Many Canadians think of “the West” as one monolithic block. This concept seemed to firm up in many minds back when Preston Manning and his Reform Party stormed Ottawa proclaiming “the West wants in.” I remember Globe and Mail columnist John Ibbitson giving a talk to a standing-room only crowd of Torontonians about how a set of Western values had captured the country.

It seemed a convenient generalization for pundits in the East such as Ibbitson as well as for westerners such as Manning who wanted to convince the country that Alberta’s concerns were more widely shared than they were. Alberta politicians still use it for that purpose today. But Manning and Ibbitson’s West was in fact Alberta echoed by Saskatchewan.

The West is not a monolithic block. There is no one set of “western values.” There are in fact often larger differences between western provinces than between east and west. Manitobans often seem more in agreement with Ontarians and British Columbians live in a world of their own.

A couple of recent events brought this to mind. One was a survey about pandemic health measures. The survey showed that while B.C. and Atlantic Canada offered the strongest support, Alberta had the lowest, followed by Saskatchewan.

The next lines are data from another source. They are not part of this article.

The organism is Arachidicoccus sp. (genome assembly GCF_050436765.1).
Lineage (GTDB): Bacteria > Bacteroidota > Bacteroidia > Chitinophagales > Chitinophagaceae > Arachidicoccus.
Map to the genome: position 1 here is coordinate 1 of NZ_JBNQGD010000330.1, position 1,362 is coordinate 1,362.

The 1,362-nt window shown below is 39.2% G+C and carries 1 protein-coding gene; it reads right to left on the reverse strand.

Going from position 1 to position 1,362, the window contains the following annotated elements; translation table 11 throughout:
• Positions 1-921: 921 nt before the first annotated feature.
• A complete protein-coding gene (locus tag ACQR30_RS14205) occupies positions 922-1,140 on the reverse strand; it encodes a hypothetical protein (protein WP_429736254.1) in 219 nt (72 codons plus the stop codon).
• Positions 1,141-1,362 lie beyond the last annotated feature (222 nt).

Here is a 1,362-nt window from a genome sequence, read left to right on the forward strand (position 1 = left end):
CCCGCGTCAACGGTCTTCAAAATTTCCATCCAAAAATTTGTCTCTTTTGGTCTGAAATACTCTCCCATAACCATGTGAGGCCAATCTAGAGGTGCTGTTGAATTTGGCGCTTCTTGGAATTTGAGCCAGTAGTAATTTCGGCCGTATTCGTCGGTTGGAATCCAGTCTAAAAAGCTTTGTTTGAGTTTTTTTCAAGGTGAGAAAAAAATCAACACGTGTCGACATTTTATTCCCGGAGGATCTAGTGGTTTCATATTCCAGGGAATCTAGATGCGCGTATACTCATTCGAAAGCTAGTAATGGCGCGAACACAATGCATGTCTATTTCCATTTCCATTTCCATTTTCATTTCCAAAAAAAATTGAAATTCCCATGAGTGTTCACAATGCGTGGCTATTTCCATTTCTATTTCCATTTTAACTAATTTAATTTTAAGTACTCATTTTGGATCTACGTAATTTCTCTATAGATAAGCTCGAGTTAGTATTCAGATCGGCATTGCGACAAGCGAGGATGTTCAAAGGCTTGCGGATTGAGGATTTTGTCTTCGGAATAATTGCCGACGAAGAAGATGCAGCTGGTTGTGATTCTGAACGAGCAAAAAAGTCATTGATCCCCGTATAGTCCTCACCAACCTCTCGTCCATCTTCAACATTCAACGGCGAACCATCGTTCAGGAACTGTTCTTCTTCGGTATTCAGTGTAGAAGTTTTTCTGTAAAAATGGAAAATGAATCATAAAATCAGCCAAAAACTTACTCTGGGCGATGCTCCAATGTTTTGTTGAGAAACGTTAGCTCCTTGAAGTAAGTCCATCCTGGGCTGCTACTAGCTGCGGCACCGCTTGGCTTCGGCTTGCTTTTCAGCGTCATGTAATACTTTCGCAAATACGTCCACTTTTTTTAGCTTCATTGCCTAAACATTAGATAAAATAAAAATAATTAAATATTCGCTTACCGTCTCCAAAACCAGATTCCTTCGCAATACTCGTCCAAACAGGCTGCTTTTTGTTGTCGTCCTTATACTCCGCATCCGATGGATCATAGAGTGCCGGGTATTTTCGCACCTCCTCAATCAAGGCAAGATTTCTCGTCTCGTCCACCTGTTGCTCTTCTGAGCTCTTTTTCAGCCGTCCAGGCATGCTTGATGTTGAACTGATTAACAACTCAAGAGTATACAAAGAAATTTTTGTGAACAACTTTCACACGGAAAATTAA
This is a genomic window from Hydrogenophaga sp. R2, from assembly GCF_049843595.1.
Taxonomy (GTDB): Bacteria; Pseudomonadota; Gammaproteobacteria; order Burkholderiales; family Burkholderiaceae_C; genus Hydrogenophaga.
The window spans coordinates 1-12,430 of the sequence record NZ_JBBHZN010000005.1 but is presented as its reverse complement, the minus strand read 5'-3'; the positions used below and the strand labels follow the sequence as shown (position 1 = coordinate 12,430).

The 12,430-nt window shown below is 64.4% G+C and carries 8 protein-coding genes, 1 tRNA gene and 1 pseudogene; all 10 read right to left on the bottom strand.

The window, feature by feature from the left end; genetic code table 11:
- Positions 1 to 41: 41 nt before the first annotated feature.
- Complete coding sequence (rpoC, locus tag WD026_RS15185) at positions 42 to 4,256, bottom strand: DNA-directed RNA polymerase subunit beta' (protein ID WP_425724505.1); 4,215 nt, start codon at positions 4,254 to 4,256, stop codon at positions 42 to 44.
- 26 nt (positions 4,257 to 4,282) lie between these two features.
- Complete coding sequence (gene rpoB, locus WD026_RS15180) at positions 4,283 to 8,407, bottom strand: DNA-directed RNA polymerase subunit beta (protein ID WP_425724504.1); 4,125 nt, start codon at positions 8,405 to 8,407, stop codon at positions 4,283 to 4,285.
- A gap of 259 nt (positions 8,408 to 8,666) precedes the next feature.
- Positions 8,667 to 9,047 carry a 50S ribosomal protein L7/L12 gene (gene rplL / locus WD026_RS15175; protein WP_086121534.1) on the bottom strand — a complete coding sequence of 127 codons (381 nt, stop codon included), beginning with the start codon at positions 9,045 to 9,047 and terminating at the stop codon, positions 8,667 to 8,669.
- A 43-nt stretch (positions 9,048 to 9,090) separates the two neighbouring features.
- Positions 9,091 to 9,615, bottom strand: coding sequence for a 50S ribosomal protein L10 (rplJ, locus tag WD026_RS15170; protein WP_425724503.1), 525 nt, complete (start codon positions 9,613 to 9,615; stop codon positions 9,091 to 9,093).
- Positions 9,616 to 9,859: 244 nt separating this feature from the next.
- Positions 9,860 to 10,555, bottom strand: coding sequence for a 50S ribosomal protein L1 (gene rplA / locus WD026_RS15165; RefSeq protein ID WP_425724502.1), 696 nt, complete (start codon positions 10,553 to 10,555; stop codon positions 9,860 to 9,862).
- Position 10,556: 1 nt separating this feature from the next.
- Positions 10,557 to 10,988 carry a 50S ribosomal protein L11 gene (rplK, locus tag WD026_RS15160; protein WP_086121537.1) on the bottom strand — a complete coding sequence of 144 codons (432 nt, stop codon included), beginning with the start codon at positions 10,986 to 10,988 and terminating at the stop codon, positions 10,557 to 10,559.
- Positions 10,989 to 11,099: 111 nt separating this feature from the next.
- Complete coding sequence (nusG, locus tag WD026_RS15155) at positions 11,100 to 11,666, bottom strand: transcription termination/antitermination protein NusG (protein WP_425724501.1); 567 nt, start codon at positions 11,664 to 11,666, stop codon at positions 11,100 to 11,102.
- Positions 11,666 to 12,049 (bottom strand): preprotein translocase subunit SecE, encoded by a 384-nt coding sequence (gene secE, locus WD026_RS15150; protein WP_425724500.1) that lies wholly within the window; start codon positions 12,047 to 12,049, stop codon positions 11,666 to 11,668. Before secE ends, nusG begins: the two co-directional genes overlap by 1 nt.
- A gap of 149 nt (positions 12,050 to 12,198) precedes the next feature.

The other was a comment made by Alberta Premier Jason Kenney regarding public auto insurance. He referred to it as “Soviet style.” This was surprising considering that his two neighbouring provinces to the east, both conservative-run, have public auto insurance. So, of course, does his socialist neighbour to the west.

If there is an odd man out, it is Alberta, not “the West.” And even it is not a monolithic bloc, with a very conservative south and a moderately liberal/left north. The NDP has only three out of 26 MLAs in Calgary, and the UCP only one out of 20 in Edmonton, or “Redmonton” as some would have it. And while the province tends to go predominately conservative at the provincial and federal levels, both Calgary and Edmonton have progressive councils and mayors. And these days, even the governing UCP are seriously divided.

Wheels within wheels of division. The only meaning “the West” has is geographic.

One thought on “The West? Really?”
  1. I’m an ON/QC type but I have always thought thought of it as Alberta & the ROC. Maybe I need to update my stereotypes.

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